Books : History : English . Pandora's Keepers: Nine Men and the Atomic Bomb By Brian Vandemark 2005 416 Pages ISBN: 0316160512 EPUB + MOBI 2 MB + 2 MB. Nine men - Oppenheimer, Teller, Fermi, Bohr, Lawrence, Bethe, Rabi, Szilard, Compton - brilliant men who believed in science and who saw before anyone else the amazing workings of an invisible world.

Home VanDeMark, Brian Pandora's Keepers : Nine Men and the Atomic . Bibliographic Details. We also sell new Schiffer and Fedorowicz books for 20% off list price.

Home VanDeMark, Brian Pandora's Keepers : Nine Men and the Atomic Bomb. Pandora's Keepers : Nine Men and the Atomic Bomb. Title: Pandora's Keepers : Nine Men and the Atomic. Publisher: Little Brown & Company, New York, NY, . Publication Date: 2003. Shipping Terms: Shipping costs are based on books weighing . LB, or 1 KG.

Nine Men and the Atomic Bomb. Although thousands of scientists and support staff contributed to the development of the Trinity bomb and its cousins, writes VanDeMark (History/US Naval Academy), nine contributed centrally to the bomb’s creation and just as quickly raised objections, on a variety of grounds, to its employment.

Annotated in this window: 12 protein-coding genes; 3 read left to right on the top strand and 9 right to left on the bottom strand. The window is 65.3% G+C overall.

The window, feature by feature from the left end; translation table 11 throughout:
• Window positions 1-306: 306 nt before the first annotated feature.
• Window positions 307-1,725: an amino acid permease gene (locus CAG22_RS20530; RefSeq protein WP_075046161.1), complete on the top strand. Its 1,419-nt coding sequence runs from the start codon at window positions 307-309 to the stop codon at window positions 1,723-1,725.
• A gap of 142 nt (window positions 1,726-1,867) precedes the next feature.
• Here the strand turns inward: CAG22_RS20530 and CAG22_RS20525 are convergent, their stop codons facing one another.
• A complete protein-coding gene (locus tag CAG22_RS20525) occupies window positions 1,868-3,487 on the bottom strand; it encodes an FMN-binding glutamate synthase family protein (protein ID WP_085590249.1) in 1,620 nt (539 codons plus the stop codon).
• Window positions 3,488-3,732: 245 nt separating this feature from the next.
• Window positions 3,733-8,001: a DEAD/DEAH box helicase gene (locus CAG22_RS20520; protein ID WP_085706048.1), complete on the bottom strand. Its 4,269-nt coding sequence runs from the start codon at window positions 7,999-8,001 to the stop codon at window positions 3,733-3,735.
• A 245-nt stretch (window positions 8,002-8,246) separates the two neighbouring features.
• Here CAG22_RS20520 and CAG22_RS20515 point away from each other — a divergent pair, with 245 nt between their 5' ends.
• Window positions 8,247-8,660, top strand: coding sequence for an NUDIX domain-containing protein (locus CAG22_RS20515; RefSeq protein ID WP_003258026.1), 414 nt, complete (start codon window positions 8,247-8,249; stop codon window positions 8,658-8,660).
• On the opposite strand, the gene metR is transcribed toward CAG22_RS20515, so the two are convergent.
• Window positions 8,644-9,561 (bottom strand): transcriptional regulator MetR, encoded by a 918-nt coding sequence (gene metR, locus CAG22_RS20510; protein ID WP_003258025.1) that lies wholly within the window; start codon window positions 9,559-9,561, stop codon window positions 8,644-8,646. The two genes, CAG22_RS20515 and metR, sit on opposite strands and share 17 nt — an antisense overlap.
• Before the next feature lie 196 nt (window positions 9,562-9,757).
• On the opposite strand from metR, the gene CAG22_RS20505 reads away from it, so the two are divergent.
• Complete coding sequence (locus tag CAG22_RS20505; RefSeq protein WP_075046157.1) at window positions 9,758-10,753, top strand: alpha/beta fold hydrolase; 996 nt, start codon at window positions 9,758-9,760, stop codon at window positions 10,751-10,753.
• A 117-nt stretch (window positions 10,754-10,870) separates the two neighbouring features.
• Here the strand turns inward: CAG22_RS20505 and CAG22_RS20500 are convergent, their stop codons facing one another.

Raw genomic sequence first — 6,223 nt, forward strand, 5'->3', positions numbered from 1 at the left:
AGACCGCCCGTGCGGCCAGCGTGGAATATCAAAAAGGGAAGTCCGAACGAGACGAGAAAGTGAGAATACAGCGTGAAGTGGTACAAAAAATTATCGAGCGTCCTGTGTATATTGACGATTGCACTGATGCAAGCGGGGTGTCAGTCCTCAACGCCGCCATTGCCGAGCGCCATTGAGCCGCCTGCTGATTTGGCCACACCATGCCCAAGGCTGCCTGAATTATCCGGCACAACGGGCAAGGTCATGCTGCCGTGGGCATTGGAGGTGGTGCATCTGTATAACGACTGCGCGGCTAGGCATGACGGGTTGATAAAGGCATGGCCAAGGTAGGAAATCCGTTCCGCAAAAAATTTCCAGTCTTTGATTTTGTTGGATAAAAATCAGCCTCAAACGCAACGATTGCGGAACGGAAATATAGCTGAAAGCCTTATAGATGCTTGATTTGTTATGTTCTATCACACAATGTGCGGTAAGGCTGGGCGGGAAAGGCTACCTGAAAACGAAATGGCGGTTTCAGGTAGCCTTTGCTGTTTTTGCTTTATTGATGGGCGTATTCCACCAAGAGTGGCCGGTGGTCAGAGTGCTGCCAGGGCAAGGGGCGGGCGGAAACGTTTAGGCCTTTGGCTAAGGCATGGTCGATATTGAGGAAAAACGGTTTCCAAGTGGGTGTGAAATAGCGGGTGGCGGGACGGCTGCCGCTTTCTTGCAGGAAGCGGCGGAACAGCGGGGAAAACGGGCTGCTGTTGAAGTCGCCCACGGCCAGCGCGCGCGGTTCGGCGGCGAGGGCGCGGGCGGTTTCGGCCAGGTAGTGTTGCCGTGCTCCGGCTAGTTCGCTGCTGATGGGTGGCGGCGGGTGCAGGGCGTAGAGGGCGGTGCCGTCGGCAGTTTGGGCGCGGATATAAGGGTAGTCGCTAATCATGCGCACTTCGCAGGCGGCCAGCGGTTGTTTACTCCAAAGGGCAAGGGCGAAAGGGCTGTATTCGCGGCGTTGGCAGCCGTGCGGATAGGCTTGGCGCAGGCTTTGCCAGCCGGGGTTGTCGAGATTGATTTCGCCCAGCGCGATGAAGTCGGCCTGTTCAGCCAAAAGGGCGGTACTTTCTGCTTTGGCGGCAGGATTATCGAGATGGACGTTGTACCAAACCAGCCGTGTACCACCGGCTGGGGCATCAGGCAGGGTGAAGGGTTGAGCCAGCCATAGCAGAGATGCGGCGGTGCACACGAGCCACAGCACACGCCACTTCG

' PANDORA'S KEEPERS offers a fresh look at the dawn of the nuclear age by examining not just the scientific accomplishments, but the thoughts, feelings, and judgments of these nine men who created the first weapon of mass destruction.' -Boston Globe They were nine brilliant men who believed in science and who saw before anyone else the awesome workings of an invisible world. They came from many places, some fleeing Nazism in Europe, others quietly slipping out of university teaching jobs, all gathering in secret wartime laboratories to create the world's first atomic bomb.
Xanna
Brian Van Demark, writes about the the men designed and built the world first Atomic Bomb and the concern they had about it's use against innocents. Many of the same issues were covered by Richard Rhodes, in his great book 'The Making of the Atomic Bomb'. The designers had problems with the fact that the great feat of Science they performed would change the world for ever. They should be less conerned because Nuclear Devices have never been used in War since the first two were dropped on Japan, they are so terrible that leaders have blinked from ever using them. That achievement is something they would have been proud of.
Yellow Judge
excellent
Authis
In Greek mythology, Pandora was the first woman on earth and was given a beautiful container which she was told never to open. But, of course, her curiosity got the better of her and when she opened it all the evil inside escaped into the world. When she tried to close it the only thing left inside was the Spirit of Hope. Pandora was afraid she would be punished, but Zeus didn't because he knew it would happen from the beginning, and so Hope was released as well.